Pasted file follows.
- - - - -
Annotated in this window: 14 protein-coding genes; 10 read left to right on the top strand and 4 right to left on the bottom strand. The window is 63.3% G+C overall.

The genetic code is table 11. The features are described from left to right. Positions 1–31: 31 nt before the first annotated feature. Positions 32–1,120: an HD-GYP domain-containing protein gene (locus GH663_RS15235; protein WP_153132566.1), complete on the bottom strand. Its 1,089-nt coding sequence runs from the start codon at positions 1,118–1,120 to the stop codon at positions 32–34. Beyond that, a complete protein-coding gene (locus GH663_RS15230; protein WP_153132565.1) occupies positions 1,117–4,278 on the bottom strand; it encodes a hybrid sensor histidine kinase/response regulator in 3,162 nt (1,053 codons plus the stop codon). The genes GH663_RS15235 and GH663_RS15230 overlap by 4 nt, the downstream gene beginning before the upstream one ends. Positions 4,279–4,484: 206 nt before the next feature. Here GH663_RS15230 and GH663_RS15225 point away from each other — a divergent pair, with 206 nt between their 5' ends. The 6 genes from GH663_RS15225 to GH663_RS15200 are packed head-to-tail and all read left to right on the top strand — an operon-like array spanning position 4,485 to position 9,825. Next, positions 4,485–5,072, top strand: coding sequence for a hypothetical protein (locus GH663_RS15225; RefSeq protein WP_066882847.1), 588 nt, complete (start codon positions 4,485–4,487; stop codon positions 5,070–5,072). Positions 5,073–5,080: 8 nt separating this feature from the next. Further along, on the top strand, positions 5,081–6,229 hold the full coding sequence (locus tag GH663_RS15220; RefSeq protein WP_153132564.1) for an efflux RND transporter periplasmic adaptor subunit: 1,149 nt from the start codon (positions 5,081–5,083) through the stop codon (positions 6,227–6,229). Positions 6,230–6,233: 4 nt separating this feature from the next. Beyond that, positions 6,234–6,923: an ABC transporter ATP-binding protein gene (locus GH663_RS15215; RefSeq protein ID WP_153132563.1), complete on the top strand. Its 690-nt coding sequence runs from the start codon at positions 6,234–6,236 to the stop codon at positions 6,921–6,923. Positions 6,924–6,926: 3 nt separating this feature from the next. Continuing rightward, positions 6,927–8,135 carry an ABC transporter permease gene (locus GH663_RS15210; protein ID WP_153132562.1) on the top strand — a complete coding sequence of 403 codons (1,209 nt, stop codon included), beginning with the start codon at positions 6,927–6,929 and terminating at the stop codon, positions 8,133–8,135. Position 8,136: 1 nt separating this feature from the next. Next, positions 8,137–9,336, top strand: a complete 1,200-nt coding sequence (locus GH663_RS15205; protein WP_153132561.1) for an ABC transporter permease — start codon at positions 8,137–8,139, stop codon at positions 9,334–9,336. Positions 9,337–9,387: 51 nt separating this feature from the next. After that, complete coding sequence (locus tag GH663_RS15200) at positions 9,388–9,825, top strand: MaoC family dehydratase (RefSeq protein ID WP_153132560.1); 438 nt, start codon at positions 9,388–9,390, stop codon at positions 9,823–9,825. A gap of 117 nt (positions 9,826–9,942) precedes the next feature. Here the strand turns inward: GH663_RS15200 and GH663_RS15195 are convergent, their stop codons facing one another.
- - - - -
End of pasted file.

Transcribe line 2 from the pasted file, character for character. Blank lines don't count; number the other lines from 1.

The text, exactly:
The genetic code is table 11. The features are described from left to right. Positions 1–31: 31 nt before the first annotated feature. Positions 32–1,120: an HD-GYP domain-containing protein gene (locus GH663_RS15235; protein WP_153132566.1), complete on the bottom strand. Its 1,089-nt coding sequence runs from the start codon at positions 1,118–1,120 to the stop codon at positions 32–34. Beyond that, a complete protein-coding gene (locus GH663_RS15230; protein WP_153132565.1) occupies positions 1,117–4,278 on the bottom strand; it encodes a hybrid sensor histidine kinase/response regulator in 3,162 nt (1,053 codons plus the stop codon). The genes GH663_RS15235 and GH663_RS15230 overlap by 4 nt, the downstream gene beginning before the upstream one ends. Positions 4,279–4,484: 206 nt before the next feature. Here GH663_RS15230 and GH663_RS15225 point away from each other — a divergent pair, with 206 nt between their 5' ends. The 6 genes from GH663_RS15225 to GH663_RS15200 are packed head-to-tail and all read left to right on the top strand — an operon-like array spanning position 4,485 to position 9,825. Next, positions 4,485–5,072, top strand: coding sequence for a hypothetical protein (locus GH663_RS15225; RefSeq protein WP_066882847.1), 588 nt, complete (start codon positions 4,485–4,487; stop codon positions 5,070–5,072). Positions 5,073–5,080: 8 nt separating this feature from the next. Further along, on the top strand, positions 5,081–6,229 hold the full coding sequence (locus tag GH663_RS15220; RefSeq protein WP_153132564.1) for an efflux RND transporter periplasmic adaptor subunit: 1,149 nt from the start codon (positions 5,081–5,083) through the stop codon (positions 6,227–6,229). Positions 6,230–6,233: 4 nt separating this feature from the next. Beyond that, positions 6,234–6,923: an ABC transporter ATP-binding protein gene (locus GH663_RS15215; RefSeq protein ID WP_153132563.1), complete on the top strand. Its 690-nt coding sequence runs from the start codon at positions 6,234–6,236 to the stop codon at positions 6,921–6,923. Positions 6,924–6,926: 3 nt separating this feature from the next. Continuing rightward, positions 6,927–8,135 carry an ABC transporter permease gene (locus GH663_RS15210; protein ID WP_153132562.1) on the top strand — a complete coding sequence of 403 codons (1,209 nt, stop codon included), beginning with the start codon at positions 6,927–6,929 and terminating at the stop codon, positions 8,133–8,135. Position 8,136: 1 nt separating this feature from the next. Next, positions 8,137–9,336, top strand: a complete 1,200-nt coding sequence (locus GH663_RS15205; protein WP_153132561.1) for an ABC transporter permease — start codon at positions 8,137–8,139, stop codon at positions 9,334–9,336. Positions 9,337–9,387: 51 nt separating this feature from the next. After that, complete coding sequence (locus tag GH663_RS15200) at positions 9,388–9,825, top strand: MaoC family dehydratase (RefSeq protein ID WP_153132560.1); 438 nt, start codon at positions 9,388–9,390, stop codon at positions 9,823–9,825. A gap of 117 nt (positions 9,826–9,942) precedes the next feature. Here the strand turns inward: GH663_RS15200 and GH663_RS15195 are convergent, their stop codons facing one another.